Act 4, Scene VI

Scene: Before the Tent of Dioclesian.

Enter (in triumph, with Roman ensigns) Guard, DIOCLESIAN, CHARINUS, AURELIA, MAXIMINIAN, NIGER, GETA; COSROE, CASSANA, Persians, as Prisoners; DELPHIA and DRUSILLA, privately.

I am rewarded in the act; your freedom
To me's ten thousand triumphs: You, sir, share
In all my glories. And, unkind Aurelia,
From being a captive, still command the victor.
Nephew, remember by whose gift you are free.
You I afford my pity; baser minds
Insult on the afflicted: You shall know,
Virtue and courage are admired and loved
In enemies; but more of that hereafter.—
Thanks to your valour; to your swords I owe
This wreath triumphant. Nor be thou forgot,
My first poor bondman! Geta, I am glad
Thou art turn'd a fighter.
'Twas against my will;
But now I am content with't.
But imagine
What honours can be done to you beyond these,
Transcending all example; 'tis in you
To will, in us to serve it.
We will have
His statue of pure gold set in the Capitol,
And he that bows not to it as a god,
Makes forfeit of his head.
I burst with envy!
And yet these honours, which, conferr'd on me,
Would make me pace on air, scene not to move him.
Suppose this done, or were it possible
I could rise higher still, I am a man;
And all these glories, empires heap'd upon me,
Confirm'd by constant friends, and faithful guards,
Cannot defend me from a shaking fever,
Or bribe the uncorrupted dart of Death
To spare me one short minute. Thus adorn'd
In these triumphant robes, my body yields not
A greater shadow than it did when I
Lived both poor and obscure; a sword's sharp point
Enters my flesh as far; dreams break my sleep,
As when I was a private man; my passions
Are stronger tyrants on me; nor is greatness
A serving antidote to keep me from
A traitor's poison. Shall I praise my fortune,
Or raise the building of my happiness
On her uncertain favour? or presume
She is my own, and sure, that yet was never
Constant to any? Should my reason fail me,
(As flattery oft corrupts it) here's an example
To speak, how far her smiles are to be trusted:
The rising sun, this morning, saw this man
The Persian monarch, and those subjects proud
That had the honour but to kiss his feet;
And yet, ere his diurnal progress ends,
He is the scorn of Fortune. But you'll say,
That she forsook him for his want of courage,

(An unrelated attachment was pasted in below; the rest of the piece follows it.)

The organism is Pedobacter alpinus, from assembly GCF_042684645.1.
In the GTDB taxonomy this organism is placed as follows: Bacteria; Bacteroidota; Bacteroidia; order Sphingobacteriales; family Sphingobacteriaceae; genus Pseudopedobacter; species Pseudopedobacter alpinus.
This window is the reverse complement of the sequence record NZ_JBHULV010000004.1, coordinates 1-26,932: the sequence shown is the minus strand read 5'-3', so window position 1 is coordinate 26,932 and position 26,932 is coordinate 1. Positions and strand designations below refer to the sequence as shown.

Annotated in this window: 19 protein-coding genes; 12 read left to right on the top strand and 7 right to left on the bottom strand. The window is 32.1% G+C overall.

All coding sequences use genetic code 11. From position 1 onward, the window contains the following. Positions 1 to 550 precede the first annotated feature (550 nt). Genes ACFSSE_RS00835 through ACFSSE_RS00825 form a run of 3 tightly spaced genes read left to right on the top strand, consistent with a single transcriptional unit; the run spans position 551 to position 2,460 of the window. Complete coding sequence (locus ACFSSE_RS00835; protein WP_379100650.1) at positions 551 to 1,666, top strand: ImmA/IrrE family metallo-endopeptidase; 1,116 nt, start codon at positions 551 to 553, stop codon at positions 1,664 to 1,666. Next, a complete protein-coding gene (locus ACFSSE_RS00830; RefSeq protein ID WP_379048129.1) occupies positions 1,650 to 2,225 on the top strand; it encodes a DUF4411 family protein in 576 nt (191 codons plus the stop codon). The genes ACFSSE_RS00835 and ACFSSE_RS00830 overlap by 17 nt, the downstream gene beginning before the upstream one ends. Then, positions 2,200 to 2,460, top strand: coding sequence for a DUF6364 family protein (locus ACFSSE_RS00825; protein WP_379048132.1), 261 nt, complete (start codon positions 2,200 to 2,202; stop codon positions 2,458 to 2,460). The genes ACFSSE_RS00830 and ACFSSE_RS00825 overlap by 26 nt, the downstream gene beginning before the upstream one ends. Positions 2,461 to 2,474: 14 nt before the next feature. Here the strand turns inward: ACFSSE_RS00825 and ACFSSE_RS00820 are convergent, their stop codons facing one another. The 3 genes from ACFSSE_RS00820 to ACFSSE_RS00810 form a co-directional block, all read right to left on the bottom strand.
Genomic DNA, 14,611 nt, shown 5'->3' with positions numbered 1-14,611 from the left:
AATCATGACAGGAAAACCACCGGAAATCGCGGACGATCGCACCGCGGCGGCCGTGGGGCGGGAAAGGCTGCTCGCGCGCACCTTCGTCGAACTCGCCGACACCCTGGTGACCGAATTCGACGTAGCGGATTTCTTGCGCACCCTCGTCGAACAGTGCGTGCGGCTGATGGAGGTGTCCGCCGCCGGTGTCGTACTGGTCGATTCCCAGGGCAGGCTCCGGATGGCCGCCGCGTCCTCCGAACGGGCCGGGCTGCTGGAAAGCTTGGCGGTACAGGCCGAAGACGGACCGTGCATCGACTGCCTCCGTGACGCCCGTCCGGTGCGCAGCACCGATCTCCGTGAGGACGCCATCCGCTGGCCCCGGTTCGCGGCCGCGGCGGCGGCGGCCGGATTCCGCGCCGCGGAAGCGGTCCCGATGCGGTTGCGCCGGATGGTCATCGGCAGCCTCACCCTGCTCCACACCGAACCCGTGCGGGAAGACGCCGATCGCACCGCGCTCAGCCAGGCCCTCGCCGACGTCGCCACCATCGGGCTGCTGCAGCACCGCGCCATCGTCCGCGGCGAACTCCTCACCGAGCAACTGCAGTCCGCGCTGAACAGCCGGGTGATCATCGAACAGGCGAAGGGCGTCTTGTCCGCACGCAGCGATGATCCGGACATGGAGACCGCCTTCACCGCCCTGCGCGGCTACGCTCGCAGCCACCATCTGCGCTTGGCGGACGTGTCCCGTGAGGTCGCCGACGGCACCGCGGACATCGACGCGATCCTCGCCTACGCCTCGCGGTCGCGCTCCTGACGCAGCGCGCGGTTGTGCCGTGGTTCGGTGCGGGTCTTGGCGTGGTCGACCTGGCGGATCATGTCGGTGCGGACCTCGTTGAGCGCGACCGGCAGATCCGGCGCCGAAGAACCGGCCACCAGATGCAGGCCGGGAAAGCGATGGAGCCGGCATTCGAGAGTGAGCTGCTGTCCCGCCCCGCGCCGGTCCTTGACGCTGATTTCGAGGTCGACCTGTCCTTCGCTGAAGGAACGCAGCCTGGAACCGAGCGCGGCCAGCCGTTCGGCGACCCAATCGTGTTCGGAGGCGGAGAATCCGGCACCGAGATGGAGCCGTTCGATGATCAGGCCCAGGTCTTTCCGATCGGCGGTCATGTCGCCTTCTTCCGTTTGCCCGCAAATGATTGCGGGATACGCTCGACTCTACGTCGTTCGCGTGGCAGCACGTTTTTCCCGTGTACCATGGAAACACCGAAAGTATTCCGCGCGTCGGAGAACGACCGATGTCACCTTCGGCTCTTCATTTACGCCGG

But never leaves the bold: Now, by my hopes
Of peace and quiet here, I never met
A braver enemy! And, to make it good,
Cosroe, Cassana, and the rest, be free,
And ransomless return!
To see this virtue
Is more to me than empire; and to be
O'ercome by you, a glorious victory.
What a devil means he next!
I know that glory
Is like Alcides' shirt, if it stay on us
Till pride hath mix'd it with our blood; nor can we
Part with it at pleasure; when we would unease,
It brings along with it both flesh and sinews,
And leaves us living monsters.
'Would 'twere come
To my turn to put it on! I'd run the hazard.
No; I will not be pluck'd out by the ears
Out of this gloxious castle; uncompell'd,
I will surrender rather. Let, it suffice,
I have touch'd the height of human happiness,
And here I fix nil ultra. Hitherto
I have lived a servant to ambitious thoughts,
And fading glories; what remains of life,
I dedicate to Virtue; and, to keep
My faith untainted, farewell, pride and pomp!
And circumstance of glorious majesty,
Farewell for ever!—Nephew, I have noted;
That you have long with sore eyes look'd upon
My flourishing fortune; you shall have possession
Of my felicity; I deliver up
My empire, and this gem I prized above it,
And all things else that made me worth your envy,
Freely unto you.—Gentle sir, your suffrage,
To strengthen this. The soldier's love I doubt not:
His valour, gentlemen, will deserve your favours,
Which let my prayers further. All is yours.—
But I have been too liberal, and given that
I must beg back again.
What am I fallen from!
Nay, start not: It is only the poor grange,
The patrimony which my father left me,
I would be tenant to.
Sir, I am yours:
I will attend you there.
No; keep the court
Seek you in Rome for honour. I will labour
To find content elsewhere. Dissuade me not
By Heaven, I am resolved!—And now, Drusilla,
Being as poor as when I vow'd to make thee
My wife, if thy love since hath felt no change,
I am ready to perform it.
I still loved
Your person, not your fortunes; in a cottage,
Being yours, I am an empress.
And I'll make
The change most happy.
Do me then the honour,
To see my vow perform'd. You but attend
My glories to the urn; where be it ashes,
Welcome my mean estate! and, as a due,
Wish rest to me, I honour unto you.